New consumer protection laws to combat drip pricing and hidden fees are in the works by the government.
The Digital Markets, Competition and Consumers Bill came up in the King’s Speech which proposes new powers to strengthen price transparency.
Drip pricing is ubiquitous in low cost flight pricing, such as added fees like checked and excess luggage, priority seating and even for printing out boarding passes.
The drip pricing problem extends far beyond travel, with event tickets, online food ordering and sending packages just a few examples.
Which? describes drip pricing as an ‘underhanded way of squeezing extra cash out of consumers.’
“Airlines are making it difficult to compare ticket prices by adding fees for add-ons like seat selection late in the buying process,” said Rocio Concha, Which? Director of Policy and Advocacy.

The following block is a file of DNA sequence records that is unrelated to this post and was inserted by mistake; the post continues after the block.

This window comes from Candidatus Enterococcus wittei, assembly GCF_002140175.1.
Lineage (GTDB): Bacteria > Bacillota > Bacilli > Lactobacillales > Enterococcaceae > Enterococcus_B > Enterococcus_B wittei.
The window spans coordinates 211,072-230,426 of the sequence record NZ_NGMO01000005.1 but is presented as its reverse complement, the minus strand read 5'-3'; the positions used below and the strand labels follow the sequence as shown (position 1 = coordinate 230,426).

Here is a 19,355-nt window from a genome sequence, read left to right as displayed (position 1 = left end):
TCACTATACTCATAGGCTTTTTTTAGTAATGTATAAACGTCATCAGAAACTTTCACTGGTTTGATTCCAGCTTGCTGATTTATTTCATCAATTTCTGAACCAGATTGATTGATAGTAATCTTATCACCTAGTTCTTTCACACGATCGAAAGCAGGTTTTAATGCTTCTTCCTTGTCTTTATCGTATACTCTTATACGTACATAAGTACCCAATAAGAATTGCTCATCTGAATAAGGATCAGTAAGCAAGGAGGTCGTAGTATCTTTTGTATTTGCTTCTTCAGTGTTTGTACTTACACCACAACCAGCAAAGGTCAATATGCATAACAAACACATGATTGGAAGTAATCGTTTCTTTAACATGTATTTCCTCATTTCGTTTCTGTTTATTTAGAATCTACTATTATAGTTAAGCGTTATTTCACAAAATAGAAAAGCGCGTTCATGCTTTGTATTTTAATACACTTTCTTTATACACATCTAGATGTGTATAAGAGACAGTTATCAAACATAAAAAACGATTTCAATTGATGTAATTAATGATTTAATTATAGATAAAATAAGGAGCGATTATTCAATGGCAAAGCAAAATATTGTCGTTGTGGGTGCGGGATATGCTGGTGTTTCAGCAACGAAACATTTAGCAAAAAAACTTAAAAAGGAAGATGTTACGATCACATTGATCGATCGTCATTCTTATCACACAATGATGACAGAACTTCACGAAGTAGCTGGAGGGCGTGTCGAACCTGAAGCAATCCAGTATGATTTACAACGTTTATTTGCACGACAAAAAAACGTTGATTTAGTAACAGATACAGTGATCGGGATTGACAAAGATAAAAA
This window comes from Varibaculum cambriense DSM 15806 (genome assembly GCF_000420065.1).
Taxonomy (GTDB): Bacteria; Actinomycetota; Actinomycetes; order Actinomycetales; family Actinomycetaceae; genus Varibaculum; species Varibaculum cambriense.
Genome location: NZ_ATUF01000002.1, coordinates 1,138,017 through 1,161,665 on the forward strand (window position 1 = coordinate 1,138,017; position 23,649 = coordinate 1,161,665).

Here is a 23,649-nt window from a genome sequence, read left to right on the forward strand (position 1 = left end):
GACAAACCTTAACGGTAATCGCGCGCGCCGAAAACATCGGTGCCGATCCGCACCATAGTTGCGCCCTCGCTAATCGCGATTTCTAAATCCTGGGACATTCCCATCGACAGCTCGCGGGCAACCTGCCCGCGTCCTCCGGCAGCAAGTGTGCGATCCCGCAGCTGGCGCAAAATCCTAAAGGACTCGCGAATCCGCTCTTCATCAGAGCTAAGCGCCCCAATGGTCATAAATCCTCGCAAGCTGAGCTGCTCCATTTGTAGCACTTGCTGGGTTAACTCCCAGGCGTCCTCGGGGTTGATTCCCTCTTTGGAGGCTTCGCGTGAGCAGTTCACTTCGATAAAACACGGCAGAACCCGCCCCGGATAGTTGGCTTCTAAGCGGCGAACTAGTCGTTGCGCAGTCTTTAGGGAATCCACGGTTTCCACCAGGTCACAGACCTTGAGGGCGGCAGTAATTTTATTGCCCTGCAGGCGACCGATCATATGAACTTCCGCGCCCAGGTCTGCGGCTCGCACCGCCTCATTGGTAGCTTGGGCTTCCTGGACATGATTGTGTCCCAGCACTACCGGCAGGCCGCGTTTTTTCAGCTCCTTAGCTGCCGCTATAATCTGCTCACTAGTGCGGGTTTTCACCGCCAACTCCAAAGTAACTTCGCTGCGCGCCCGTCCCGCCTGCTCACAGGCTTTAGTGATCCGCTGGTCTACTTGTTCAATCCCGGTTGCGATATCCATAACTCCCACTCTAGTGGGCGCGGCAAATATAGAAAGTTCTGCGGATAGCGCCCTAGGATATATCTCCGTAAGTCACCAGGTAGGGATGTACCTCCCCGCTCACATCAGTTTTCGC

Which” welcomed moves for legislation to tackle unfair pricing practices.
“However, it’s disappointing that the Prime Minister has failed to combat routine lawbreaking from airlines that often leaves passengers feeling abandoned and out of pocket.”
It once again called for the CAA to be giving fining powers to hold airlines to account.
Airlines have defending their so-called drip pricing tactics.
“Unbundling products and offering greater choice that consumers demand is an important way that airlines compete,” Airlines UK said.
Across all sectors, the bill could save consumers £9.7 billion over 10 years with stronger laws and more competition.